trex_8063 wrote:How many teams in history can boast 6th-9th men + coach that good? Very very few. Teams like the '96 Bulls come to mind. Maybe the '15 or '16 Warriors?
So when I look at subs, I look to see how much they play for other teams - were they starter quality?
Kukoc - did it 10 times - great 6th man, really a level above this type of analysis.
Wennington - never played more than 18.9 minutes a game
Kerr - played 50% of the time - 24.8 mpg - once
Buechler - never played more than 21.1 minutes per game
So you have one guy who was definite starter quality, and one guy who was starter level once.
This is not a talented bench.
Rodman - did it 13 times, like Kukoc really a level (or two) above this
Johnson - 8 times played 24 mpg or more
Salley did it 5 times,
Edwards did it 11 items
So it shows the Pistons have guys 6-9 that were starter quality - I thought so at the time, and they go 9 deep probably as well as most any team ever.
These benches aren't close, to me little doubt 4 of the top 5 guys are Pistons.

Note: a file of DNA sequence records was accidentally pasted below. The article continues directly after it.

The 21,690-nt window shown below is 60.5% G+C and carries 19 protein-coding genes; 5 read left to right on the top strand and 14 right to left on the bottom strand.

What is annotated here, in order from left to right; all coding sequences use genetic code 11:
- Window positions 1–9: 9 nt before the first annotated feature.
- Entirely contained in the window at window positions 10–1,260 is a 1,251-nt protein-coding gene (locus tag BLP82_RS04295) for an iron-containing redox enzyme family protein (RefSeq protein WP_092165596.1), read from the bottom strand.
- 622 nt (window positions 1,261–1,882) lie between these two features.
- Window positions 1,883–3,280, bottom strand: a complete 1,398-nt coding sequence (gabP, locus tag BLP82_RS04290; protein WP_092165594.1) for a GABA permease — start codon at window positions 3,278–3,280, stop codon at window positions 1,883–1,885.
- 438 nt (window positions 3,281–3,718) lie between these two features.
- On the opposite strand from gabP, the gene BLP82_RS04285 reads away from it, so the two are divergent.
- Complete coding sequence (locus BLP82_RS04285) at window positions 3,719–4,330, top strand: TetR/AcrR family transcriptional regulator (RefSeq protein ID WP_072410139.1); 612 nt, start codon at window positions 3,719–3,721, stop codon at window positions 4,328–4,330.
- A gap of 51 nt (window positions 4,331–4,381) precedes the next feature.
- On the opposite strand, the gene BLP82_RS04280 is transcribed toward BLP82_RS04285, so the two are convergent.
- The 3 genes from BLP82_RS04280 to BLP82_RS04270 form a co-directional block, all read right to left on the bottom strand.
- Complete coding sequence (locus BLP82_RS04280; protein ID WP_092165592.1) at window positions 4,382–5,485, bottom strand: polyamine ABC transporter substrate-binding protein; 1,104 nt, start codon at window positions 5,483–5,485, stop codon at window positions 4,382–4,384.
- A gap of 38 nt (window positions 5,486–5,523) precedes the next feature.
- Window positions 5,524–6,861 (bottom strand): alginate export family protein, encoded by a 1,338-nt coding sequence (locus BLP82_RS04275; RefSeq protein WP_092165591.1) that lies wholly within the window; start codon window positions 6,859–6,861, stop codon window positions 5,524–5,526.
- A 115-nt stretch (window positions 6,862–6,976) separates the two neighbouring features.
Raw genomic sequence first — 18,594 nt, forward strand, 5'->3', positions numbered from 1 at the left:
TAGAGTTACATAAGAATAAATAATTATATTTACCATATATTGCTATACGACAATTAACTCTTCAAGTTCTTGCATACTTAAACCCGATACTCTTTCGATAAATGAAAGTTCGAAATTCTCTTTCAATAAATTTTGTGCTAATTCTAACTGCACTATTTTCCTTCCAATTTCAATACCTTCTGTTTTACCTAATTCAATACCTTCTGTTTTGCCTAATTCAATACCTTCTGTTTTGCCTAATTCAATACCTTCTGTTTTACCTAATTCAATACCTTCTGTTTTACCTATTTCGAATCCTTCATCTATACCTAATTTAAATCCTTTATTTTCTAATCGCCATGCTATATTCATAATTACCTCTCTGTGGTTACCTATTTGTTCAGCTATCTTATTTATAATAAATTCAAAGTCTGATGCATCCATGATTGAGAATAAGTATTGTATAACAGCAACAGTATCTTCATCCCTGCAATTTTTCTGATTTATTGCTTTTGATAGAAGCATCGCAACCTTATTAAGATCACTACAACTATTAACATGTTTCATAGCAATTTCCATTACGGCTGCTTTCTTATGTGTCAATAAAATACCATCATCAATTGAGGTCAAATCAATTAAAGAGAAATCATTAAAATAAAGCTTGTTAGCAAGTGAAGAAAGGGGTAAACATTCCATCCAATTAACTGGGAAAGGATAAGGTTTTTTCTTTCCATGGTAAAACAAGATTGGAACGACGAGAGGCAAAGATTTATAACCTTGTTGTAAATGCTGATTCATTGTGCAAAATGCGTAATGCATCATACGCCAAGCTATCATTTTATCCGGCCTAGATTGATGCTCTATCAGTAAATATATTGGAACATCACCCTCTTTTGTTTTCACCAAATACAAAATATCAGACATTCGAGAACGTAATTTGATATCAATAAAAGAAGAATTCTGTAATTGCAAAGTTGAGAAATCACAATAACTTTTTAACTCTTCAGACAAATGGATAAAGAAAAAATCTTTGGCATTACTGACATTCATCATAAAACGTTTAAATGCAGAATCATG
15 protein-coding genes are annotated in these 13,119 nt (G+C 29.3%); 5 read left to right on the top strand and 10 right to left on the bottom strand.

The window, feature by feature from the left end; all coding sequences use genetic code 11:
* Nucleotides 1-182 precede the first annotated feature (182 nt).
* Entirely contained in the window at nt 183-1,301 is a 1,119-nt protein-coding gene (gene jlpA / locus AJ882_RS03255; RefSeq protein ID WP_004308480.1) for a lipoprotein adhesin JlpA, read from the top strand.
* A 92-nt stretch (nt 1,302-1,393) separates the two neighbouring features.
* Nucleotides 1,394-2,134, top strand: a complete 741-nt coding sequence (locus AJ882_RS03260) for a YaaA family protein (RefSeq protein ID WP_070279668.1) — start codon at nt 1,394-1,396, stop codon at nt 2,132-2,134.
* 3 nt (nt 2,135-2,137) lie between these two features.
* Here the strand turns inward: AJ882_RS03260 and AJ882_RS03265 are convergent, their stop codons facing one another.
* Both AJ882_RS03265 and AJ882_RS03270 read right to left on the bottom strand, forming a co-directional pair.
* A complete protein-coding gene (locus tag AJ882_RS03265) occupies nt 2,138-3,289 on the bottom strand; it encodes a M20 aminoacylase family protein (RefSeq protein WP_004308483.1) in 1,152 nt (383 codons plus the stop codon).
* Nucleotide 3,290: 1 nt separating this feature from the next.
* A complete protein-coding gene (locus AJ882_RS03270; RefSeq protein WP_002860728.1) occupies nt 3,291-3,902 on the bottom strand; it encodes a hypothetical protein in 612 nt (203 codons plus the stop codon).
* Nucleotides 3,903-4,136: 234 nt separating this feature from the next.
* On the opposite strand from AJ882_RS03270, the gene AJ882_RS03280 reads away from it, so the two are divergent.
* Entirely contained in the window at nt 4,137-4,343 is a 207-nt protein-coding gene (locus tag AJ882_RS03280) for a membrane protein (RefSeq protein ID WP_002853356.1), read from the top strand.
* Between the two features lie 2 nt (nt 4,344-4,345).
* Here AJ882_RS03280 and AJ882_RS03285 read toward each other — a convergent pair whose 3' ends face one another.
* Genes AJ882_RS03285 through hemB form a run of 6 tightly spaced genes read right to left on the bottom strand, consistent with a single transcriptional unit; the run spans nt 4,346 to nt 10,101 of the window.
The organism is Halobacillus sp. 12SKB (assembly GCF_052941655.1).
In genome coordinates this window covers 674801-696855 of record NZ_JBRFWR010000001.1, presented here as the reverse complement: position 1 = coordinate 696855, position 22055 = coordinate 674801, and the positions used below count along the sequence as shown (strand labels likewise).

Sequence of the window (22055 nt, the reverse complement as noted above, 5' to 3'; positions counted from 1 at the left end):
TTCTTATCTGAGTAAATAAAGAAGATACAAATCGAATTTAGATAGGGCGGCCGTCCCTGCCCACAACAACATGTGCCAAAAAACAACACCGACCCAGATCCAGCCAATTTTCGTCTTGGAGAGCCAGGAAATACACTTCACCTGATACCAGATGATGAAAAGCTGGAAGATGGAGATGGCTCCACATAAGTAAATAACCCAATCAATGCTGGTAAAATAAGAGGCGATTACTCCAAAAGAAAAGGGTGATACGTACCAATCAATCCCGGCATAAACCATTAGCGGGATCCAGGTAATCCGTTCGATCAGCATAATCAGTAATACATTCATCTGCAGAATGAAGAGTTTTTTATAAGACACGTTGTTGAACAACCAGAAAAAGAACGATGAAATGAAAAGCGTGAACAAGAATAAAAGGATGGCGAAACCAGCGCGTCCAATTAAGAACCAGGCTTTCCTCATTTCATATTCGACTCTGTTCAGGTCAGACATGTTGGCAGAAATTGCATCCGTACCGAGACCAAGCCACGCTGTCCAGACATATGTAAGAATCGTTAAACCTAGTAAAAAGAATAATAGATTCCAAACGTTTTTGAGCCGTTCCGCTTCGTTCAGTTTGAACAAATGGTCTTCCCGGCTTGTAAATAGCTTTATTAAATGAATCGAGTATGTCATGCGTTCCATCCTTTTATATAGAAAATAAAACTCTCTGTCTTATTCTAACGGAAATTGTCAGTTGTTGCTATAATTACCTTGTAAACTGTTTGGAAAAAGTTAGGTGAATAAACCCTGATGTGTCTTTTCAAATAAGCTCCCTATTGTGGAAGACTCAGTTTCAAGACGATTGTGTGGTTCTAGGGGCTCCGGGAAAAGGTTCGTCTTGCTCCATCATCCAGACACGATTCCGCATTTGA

Now you can argue that the Bulls were well coached, and that they were used well, but in terms of talent, having your 7th-9th guys having only one season has being a regular is really low.
I'm not necessarily disagreeing the Pistons had the better bench.....that was sort of the whole point of what I was saying wrt to their depth. I was merely [off the top of my head] throwing out some suggestions of teams that may have had a bench somewhat comparable.
I don't really agree with the methodology you're using for comparison here, though. Just because a guy was a starter in years past [or years future] doesn't necessarily have a lot of bearing on what they were in a specific year in outside of that time.
Vinnie Johnson in '90, for example, was 33 years old and had clearly hit his post-prime [as I'd indicated]; he simply wasn't the player he'd been even a year previously.
And while it's a slight derail, I'm going to elaborate one why I think you're underselling the Chicago bench of that year. You wanna say the bench on the '89 Pistons was better, fine; I'll probably agree with you. But to say that was "not a talented bench" does not ring true at all to me:6th man: Toni Kukoc